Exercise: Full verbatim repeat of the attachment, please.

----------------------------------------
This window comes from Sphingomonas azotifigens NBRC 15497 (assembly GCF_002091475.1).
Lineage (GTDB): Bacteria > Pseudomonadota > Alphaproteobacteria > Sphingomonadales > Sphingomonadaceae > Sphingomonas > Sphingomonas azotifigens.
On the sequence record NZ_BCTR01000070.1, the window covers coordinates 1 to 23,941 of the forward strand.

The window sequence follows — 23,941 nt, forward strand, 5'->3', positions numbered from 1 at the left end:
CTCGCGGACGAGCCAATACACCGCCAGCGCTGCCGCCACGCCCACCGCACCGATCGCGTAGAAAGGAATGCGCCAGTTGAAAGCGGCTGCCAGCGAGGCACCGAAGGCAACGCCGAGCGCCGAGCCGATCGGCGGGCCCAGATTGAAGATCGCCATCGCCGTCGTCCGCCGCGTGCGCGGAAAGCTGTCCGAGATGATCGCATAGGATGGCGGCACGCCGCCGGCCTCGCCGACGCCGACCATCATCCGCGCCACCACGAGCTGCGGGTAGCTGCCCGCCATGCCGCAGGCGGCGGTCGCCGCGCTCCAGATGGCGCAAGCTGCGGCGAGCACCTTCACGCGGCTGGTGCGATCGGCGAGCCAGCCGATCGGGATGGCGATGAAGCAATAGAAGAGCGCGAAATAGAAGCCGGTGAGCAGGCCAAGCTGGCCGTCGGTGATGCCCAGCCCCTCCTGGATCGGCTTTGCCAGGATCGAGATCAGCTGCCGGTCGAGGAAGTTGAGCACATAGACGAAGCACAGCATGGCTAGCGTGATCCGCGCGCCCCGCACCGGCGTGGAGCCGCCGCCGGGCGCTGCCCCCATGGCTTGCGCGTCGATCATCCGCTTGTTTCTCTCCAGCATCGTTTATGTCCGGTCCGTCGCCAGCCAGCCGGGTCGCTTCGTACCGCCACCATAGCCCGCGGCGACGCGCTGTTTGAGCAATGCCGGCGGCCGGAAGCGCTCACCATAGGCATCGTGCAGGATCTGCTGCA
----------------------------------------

This window comes from Sphingomonas azotifigens NBRC 15497 (assembly GCF_002091475.1).
Lineage (GTDB): Bacteria > Pseudomonadota > Alphaproteobacteria > Sphingomonadales > Sphingomonadaceae > Sphingomonas > Sphingomonas azotifigens.
On the sequence record NZ_BCTR01000070.1, the window covers coordinates 1 to 23,941 of the forward strand.

The window sequence follows — 23,941 nt, forward strand, 5'->3', positions numbered from 1 at the left end:
CTCGCGGACGAGCCAATACACCGCCAGCGCTGCCGCCACGCCCACCGCACCGATCGCGTAGAAAGGAATGCGCCAGTTGAAAGCGGCTGCCAGCGAGGCACCGAAGGCAACGCCGAGCGCCGAGCCGATCGGCGGGCCCAGATTGAAGATCGCCATCGCCGTCGTCCGCCGCGTGCGCGGAAAGCTGTCCGAGATGATCGCATAGGATGGCGGCACGCCGCCGGCCTCGCCGACGCCGACCATCATCCGCGCCACCACGAGCTGCGGGTAGCTGCCCGCCATGCCGCAGGCGGCGGTCGCCGCGCTCCAGATGGCGCAAGCTGCGGCGAGCACCTTCACGCGGCTGGTGCGATCGGCGAGCCAGCCGATCGGGATGGCGATGAAGCAATAGAAGAGCGCGAAATAGAAGCCGGTGAGCAGGCCAAGCTGGCCGTCGGTGATGCCCAGCCCCTCCTGGATCGGCTTTGCCAGGATCGAGATCAGCTGCCGGTCGAGGAAGTTGAGCACATAGACGAAGCACAGCATGGCTAGCGTGATCCGCGCGCCCCGCACCGGCGTGGAGCCGCCGCCGGGCGCTGCCCCCATGGCTTGCGCGTCGATCATCCGCTTGTTTCTCTCCAGCATCGTTTATGTCCGGTCCGTCGCCAGCCAGCCGGGTCGCTTCGTACCGCCACCATAGCCCGCGGCGACGCGCTGTTTGAGCAATGCCGGCGGCCGGAAGCGCTCACCATAGGCATCGTGCAGGATCTGCTGCA